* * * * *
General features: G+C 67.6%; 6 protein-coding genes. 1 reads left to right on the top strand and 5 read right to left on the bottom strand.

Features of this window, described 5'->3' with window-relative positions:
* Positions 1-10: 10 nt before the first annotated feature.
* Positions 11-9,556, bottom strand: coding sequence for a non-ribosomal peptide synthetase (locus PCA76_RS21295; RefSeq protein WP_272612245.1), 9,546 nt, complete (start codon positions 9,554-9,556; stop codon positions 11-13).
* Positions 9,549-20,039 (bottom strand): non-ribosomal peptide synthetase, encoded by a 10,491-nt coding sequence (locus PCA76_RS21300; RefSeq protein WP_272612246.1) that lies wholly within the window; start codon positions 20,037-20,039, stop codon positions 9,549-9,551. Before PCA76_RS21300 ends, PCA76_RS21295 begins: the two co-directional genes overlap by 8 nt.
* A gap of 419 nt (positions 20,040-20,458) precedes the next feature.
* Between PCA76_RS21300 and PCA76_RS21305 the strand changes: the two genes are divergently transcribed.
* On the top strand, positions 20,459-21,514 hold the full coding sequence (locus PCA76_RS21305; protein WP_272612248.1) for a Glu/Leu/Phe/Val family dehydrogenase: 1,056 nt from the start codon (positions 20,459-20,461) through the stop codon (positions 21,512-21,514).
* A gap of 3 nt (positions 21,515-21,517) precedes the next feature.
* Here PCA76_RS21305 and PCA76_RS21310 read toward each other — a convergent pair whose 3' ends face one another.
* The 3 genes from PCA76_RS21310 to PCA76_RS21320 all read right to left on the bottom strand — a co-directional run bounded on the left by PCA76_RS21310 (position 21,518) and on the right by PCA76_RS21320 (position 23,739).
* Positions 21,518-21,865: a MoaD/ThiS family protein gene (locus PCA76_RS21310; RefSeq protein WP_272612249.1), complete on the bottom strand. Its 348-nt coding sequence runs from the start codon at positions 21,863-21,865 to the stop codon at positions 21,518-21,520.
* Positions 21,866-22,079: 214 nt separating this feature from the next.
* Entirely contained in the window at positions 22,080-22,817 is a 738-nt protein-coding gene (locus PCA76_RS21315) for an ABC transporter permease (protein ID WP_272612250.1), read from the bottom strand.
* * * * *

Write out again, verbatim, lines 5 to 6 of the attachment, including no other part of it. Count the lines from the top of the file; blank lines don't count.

* Positions 9,549-20,039 (bottom strand): non-ribosomal peptide synthetase, encoded by a 10,491-nt coding sequence (locus PCA76_RS21300; RefSeq protein WP_272612246.1) that lies wholly within the window; start codon positions 20,037-20,039, stop codon positions 9,549-9,551. Before PCA76_RS21300 ends, PCA76_RS21295 begins: the two co-directional genes overlap by 8 nt.
* A gap of 419 nt (positions 20,040-20,458) precedes the next feature.